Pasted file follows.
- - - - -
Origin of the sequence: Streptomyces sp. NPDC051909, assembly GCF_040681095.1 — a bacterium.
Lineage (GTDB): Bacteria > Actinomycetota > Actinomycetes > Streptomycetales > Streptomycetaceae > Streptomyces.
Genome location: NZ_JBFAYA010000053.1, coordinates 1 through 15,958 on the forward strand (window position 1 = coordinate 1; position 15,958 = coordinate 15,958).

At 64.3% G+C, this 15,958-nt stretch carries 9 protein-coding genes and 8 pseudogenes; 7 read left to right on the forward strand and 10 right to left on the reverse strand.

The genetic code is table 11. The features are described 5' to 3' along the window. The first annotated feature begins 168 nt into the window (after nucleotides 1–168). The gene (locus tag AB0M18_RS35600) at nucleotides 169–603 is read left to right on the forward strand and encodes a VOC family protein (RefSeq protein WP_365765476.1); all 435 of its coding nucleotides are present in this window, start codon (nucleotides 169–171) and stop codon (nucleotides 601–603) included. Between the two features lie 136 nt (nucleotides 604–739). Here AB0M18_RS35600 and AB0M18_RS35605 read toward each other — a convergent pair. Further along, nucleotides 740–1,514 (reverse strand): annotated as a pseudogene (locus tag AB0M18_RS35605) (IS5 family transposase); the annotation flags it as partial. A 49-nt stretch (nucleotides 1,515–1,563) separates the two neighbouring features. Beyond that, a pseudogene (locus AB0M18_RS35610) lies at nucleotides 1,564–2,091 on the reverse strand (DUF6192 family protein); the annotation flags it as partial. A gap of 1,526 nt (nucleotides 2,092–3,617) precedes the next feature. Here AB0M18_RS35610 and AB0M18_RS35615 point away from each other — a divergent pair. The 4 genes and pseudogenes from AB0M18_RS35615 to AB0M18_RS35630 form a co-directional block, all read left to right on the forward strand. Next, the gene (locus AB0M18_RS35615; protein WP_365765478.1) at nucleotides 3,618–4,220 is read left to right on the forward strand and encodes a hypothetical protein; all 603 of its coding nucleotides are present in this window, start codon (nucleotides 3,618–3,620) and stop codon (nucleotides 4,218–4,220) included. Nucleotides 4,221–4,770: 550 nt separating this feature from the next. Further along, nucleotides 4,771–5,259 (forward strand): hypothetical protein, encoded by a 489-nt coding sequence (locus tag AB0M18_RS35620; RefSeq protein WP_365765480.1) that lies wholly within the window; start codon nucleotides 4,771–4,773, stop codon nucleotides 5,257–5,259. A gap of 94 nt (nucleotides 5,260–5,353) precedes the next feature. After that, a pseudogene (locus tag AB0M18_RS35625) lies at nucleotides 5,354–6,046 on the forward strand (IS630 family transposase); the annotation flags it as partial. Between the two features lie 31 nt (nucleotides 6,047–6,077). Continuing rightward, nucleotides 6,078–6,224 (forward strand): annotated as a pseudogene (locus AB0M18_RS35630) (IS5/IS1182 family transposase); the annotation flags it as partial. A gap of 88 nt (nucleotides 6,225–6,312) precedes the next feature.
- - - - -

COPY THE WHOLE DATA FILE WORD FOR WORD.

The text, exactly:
Origin of the sequence: Streptomyces sp. NPDC051909, assembly GCF_040681095.1 — a bacterium.
Lineage (GTDB): Bacteria > Actinomycetota > Actinomycetes > Streptomycetales > Streptomycetaceae > Streptomyces.
Genome location: NZ_JBFAYA010000053.1, coordinates 1 through 15,958 on the forward strand (window position 1 = coordinate 1; position 15,958 = coordinate 15,958).

At 64.3% G+C, this 15,958-nt stretch carries 9 protein-coding genes and 8 pseudogenes; 7 read left to right on the forward strand and 10 right to left on the reverse strand.

The genetic code is table 11. The features are described 5' to 3' along the window. The first annotated feature begins 168 nt into the window (after nucleotides 1–168). The gene (locus tag AB0M18_RS35600) at nucleotides 169–603 is read left to right on the forward strand and encodes a VOC family protein (RefSeq protein WP_365765476.1); all 435 of its coding nucleotides are present in this window, start codon (nucleotides 169–171) and stop codon (nucleotides 601–603) included. Between the two features lie 136 nt (nucleotides 604–739). Here AB0M18_RS35600 and AB0M18_RS35605 read toward each other — a convergent pair. Further along, nucleotides 740–1,514 (reverse strand): annotated as a pseudogene (locus tag AB0M18_RS35605) (IS5 family transposase); the annotation flags it as partial. A 49-nt stretch (nucleotides 1,515–1,563) separates the two neighbouring features. Beyond that, a pseudogene (locus AB0M18_RS35610) lies at nucleotides 1,564–2,091 on the reverse strand (DUF6192 family protein); the annotation flags it as partial. A gap of 1,526 nt (nucleotides 2,092–3,617) precedes the next feature. Here AB0M18_RS35610 and AB0M18_RS35615 point away from each other — a divergent pair. The 4 genes and pseudogenes from AB0M18_RS35615 to AB0M18_RS35630 form a co-directional block, all read left to right on the forward strand. Next, the gene (locus AB0M18_RS35615; protein WP_365765478.1) at nucleotides 3,618–4,220 is read left to right on the forward strand and encodes a hypothetical protein; all 603 of its coding nucleotides are present in this window, start codon (nucleotides 3,618–3,620) and stop codon (nucleotides 4,218–4,220) included. Nucleotides 4,221–4,770: 550 nt separating this feature from the next. Further along, nucleotides 4,771–5,259 (forward strand): hypothetical protein, encoded by a 489-nt coding sequence (locus tag AB0M18_RS35620; RefSeq protein WP_365765480.1) that lies wholly within the window; start codon nucleotides 4,771–4,773, stop codon nucleotides 5,257–5,259. A gap of 94 nt (nucleotides 5,260–5,353) precedes the next feature. After that, a pseudogene (locus tag AB0M18_RS35625) lies at nucleotides 5,354–6,046 on the forward strand (IS630 family transposase); the annotation flags it as partial. Between the two features lie 31 nt (nucleotides 6,047–6,077). Continuing rightward, nucleotides 6,078–6,224 (forward strand): annotated as a pseudogene (locus AB0M18_RS35630) (IS5/IS1182 family transposase); the annotation flags it as partial. A gap of 88 nt (nucleotides 6,225–6,312) precedes the next feature.